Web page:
In Techaisle’s recent SMB Cloud Computing adoption survey, respondents were asked “which of the following do you think is best positioned to deliver cloud infrastructure solutions”. IBM was rated as being “best positioned to deliver cloud infrastructure solutions” by 24% of small businesses, and 23% of midmarket firms. Microsoft is similarly entrenched, seen as best-positioned by 21% of companies with 1-99 employees and 33% of midsized enterprises. Given that Cisco is stronger in larger accounts than in the small business market it is the third-ranked cloud infrastructure vendor in the small business segment, cited by 19% of small accounts, but just 11% of midmarket companies. Clearly, Cisco’s brand equity is helping to support its position in a market where it has sparse actual presence. AWS is viewed as best-positioned by 10% of both small and mid-sized firms, putting it slightly ahead of Dell in both markets. Perhaps as a consequence of its high-end cloud product line, HP is not viewed as a leading cloud infrastructure vendor in the small business segment but is still the third-most prominent brand in the midmarket.

Who is ‘top of mind’ for converged infrastructure?

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Techaisle Take on Ten IT Vendors in 2014, Key Questions for 2015

Dell

The year 2014 belonged to Dell with its end-to-end solution portfolio, post-privatization enthusiasm and channel momentum. In 2015 Dell will have to accelerate its market penetration with converged infrastructure, cloud client computing, security and new IT services offerings.

• Key question: Can Dell align its "breadth" capabilities with the "depth" required to position, deploy and support an increasingly-complex portfolio – and can it do so at scale?

IBM

IBM began to regain its lost glory in 2014 with rapid-fire Cloud announcements – SoftLayer, Cloudant, Bluemix, Watson analytics, Verse and Cloud Marketplace. IBM is in the best position to cement its place at the CIO table with its Cloud offerings. In 2015, IBM's biggest challenges will be to make all offerings work together instead of "ticking all boxes". Its GBS (Global Business Services) group has to announce bite-sized packaged services solutions, analytical services and performance-based pricing to disrupt the market.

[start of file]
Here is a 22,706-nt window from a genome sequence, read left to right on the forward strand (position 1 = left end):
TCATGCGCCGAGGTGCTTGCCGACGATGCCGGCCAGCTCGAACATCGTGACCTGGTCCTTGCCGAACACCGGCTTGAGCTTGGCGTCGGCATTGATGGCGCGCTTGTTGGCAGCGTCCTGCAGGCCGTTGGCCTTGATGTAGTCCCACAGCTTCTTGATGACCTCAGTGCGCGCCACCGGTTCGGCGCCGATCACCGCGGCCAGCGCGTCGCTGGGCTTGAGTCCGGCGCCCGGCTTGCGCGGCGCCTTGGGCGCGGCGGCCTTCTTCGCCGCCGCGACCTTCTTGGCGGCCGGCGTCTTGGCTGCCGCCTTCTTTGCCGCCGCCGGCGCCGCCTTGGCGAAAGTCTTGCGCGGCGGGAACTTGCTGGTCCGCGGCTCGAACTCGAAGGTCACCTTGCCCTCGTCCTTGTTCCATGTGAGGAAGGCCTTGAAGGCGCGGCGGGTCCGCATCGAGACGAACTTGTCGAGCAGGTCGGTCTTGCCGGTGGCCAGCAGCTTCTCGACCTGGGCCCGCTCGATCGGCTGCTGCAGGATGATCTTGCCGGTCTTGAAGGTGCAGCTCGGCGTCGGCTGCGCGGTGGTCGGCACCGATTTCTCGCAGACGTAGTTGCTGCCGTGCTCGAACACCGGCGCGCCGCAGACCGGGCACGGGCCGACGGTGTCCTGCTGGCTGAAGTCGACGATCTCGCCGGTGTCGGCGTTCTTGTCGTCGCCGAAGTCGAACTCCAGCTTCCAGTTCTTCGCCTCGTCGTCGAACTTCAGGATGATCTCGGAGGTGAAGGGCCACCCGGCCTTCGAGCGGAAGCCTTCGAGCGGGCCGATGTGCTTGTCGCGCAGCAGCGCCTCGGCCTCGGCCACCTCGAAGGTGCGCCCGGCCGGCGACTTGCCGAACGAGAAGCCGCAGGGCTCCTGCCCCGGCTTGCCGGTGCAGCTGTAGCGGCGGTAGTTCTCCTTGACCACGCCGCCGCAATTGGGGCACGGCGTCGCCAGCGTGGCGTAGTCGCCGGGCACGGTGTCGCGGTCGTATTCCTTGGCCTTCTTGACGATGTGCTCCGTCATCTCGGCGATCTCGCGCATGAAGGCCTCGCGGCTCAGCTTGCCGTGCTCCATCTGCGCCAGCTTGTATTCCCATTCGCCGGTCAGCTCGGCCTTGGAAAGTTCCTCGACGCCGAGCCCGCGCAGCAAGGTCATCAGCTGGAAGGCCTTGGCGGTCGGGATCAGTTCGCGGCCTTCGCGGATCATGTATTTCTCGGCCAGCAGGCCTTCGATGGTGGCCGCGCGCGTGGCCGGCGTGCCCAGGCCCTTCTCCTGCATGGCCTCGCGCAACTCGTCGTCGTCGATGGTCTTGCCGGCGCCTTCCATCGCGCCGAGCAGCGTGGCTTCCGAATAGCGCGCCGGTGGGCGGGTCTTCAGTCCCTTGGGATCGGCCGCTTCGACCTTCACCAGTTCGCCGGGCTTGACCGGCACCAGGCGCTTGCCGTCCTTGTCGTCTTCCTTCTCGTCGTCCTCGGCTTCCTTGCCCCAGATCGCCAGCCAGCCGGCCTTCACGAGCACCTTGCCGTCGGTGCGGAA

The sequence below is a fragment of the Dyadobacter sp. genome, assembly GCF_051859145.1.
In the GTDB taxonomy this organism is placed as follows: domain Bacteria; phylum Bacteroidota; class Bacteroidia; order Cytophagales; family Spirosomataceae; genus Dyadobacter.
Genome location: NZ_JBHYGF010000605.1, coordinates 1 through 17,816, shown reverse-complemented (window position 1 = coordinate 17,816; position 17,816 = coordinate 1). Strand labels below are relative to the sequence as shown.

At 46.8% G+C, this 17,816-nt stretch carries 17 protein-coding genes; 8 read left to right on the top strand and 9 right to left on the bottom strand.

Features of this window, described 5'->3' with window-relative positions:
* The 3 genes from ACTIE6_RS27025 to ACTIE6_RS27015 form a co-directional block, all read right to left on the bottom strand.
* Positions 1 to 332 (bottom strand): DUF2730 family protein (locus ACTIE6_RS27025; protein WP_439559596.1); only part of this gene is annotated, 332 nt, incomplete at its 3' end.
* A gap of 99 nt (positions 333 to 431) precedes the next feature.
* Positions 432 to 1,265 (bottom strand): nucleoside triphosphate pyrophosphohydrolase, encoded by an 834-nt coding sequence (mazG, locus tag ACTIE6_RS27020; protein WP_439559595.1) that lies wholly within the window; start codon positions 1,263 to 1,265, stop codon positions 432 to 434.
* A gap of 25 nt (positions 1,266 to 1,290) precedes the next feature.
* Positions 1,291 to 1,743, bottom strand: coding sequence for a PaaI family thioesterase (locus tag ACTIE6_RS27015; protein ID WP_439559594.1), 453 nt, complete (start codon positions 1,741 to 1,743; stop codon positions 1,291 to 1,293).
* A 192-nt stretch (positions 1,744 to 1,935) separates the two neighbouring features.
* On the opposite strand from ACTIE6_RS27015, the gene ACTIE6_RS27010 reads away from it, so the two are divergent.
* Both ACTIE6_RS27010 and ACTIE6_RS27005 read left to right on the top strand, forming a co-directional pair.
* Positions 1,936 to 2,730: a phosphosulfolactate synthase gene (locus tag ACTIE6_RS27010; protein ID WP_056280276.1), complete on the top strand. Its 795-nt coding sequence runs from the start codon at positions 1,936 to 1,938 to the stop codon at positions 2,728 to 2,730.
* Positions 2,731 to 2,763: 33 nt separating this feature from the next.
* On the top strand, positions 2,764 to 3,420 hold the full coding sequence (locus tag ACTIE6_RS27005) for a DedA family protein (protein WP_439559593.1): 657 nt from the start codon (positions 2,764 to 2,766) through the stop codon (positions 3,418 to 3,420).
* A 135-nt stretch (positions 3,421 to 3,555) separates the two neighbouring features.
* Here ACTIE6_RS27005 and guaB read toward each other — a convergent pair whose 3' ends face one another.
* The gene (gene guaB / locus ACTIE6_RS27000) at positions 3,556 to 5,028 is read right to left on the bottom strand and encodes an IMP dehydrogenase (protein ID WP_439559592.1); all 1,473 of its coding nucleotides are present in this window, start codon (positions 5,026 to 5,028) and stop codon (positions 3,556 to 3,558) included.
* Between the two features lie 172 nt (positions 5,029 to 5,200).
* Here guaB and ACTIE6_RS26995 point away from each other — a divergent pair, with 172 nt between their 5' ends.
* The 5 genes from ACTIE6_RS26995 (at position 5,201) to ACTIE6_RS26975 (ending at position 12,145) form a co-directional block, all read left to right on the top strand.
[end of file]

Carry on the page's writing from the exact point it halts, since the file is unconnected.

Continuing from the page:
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Perspective: Cisco’s SMB Channel Partner Success Management

Cisco and the SMB market

Cisco has established an undisputed leadership position in the enterprise market. The company combines a widely-adopted and well-integrated portfolio of networking products with a highly-skilled (and paid) direct sales force to manage/expand its presence within major accounts.

The SMB market is a separate challenge. Here, buyers are less likely to require integration across multiple network components and more likely to emphasize price. They are also more likely to receive advice/management from channel partners, further reducing Cisco’s control over the acquisition process.

Against this backdrop, Techaisle’s SMB Channel Trends research illustrates the strengths and challenges Cisco must manage, as it looks to expand its share in the SMB segment.

Cisco Commands High Trust and Reputation within its Channel Partners

Within the channel community, Cisco enjoys a sound reputation and a high degree of trust. Techaisle’s SMB channel partner survey shows that 78 percent of Cisco’s SMB channel partners trust Cisco, a higher percentage than is registered by competitors such as HP and IBM. Nearly 70 percent of the partners believe that Cisco has quality products – again, the highest ranking recorded within the ‘hardware leader’ group including Cisco, HP, IBM and others. However, only 52 percent mention that Cisco has cutting edge technology, a percentage lower than that for both IBM and Microsoft. Moreover, 60 percent of Cisco’s SMB channel partners say that they Like Cisco, lower than corresponding rates for HP and Microsoft, only slightly higher than is found for IBM.

In its 2013 Annual report Cisco has written, “A substantial portion of our products and services is sold through our channel partners, and the remainder is sold through direct sales.” With specific reference to SMBs, Cisco wrote, “Generally, we define commercial businesses as companies with fewer than 1,000 employees. The larger, or midmarket, customers within the commercial market are served by a combination of our direct salesforce and our channel partners. Small businesses or companies with fewer than 100 employees, within the commercial market are primarily served by our channel partners.” Techaisle’s data shows that Cisco has attracted positive attention within this channel partner community, but that its technology and relationships may not leave it especially differentiated from competitors.

Data shows Cisco's SMB Channel Partner Challenges